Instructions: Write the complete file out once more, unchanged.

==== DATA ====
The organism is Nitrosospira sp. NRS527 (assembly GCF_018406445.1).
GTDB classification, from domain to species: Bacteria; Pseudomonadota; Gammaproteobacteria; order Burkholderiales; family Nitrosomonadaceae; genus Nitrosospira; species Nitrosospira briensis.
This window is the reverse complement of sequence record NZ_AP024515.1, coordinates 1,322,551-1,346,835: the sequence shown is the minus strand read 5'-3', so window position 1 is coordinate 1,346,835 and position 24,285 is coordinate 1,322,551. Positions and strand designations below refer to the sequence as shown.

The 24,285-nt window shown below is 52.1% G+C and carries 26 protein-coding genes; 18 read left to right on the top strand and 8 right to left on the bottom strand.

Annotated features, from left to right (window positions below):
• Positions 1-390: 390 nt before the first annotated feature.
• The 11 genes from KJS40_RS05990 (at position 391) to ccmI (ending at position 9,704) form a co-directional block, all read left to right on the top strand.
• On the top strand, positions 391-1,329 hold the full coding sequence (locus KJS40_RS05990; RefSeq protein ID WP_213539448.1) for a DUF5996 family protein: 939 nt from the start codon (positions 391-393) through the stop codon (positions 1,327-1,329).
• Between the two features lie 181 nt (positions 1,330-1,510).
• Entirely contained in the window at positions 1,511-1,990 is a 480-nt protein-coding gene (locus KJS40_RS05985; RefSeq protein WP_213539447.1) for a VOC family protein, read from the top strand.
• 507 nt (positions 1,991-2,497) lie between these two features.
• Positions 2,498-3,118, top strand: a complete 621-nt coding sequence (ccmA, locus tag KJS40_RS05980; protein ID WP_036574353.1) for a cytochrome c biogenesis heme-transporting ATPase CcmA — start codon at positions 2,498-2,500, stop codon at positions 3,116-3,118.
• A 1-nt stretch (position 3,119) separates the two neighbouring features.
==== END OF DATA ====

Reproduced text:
The organism is Nitrosospira sp. NRS527 (assembly GCF_018406445.1).
GTDB classification, from domain to species: Bacteria; Pseudomonadota; Gammaproteobacteria; order Burkholderiales; family Nitrosomonadaceae; genus Nitrosospira; species Nitrosospira briensis.
This window is the reverse complement of sequence record NZ_AP024515.1, coordinates 1,322,551-1,346,835: the sequence shown is the minus strand read 5'-3', so window position 1 is coordinate 1,346,835 and position 24,285 is coordinate 1,322,551. Positions and strand designations below refer to the sequence as shown.

The 24,285-nt window shown below is 52.1% G+C and carries 26 protein-coding genes; 18 read left to right on the top strand and 8 right to left on the bottom strand.

Annotated features, from left to right (window positions below):
• Positions 1-390: 390 nt before the first annotated feature.
• The 11 genes from KJS40_RS05990 (at position 391) to ccmI (ending at position 9,704) form a co-directional block, all read left to right on the top strand.
• On the top strand, positions 391-1,329 hold the full coding sequence (locus KJS40_RS05990; RefSeq protein ID WP_213539448.1) for a DUF5996 family protein: 939 nt from the start codon (positions 391-393) through the stop codon (positions 1,327-1,329).
• Between the two features lie 181 nt (positions 1,330-1,510).
• Entirely contained in the window at positions 1,511-1,990 is a 480-nt protein-coding gene (locus KJS40_RS05985; RefSeq protein WP_213539447.1) for a VOC family protein, read from the top strand.
• 507 nt (positions 1,991-2,497) lie between these two features.
• Positions 2,498-3,118, top strand: a complete 621-nt coding sequence (ccmA, locus tag KJS40_RS05980; protein ID WP_036574353.1) for a cytochrome c biogenesis heme-transporting ATPase CcmA — start codon at positions 2,498-2,500, stop codon at positions 3,116-3,118.
• A 1-nt stretch (position 3,119) separates the two neighbouring features.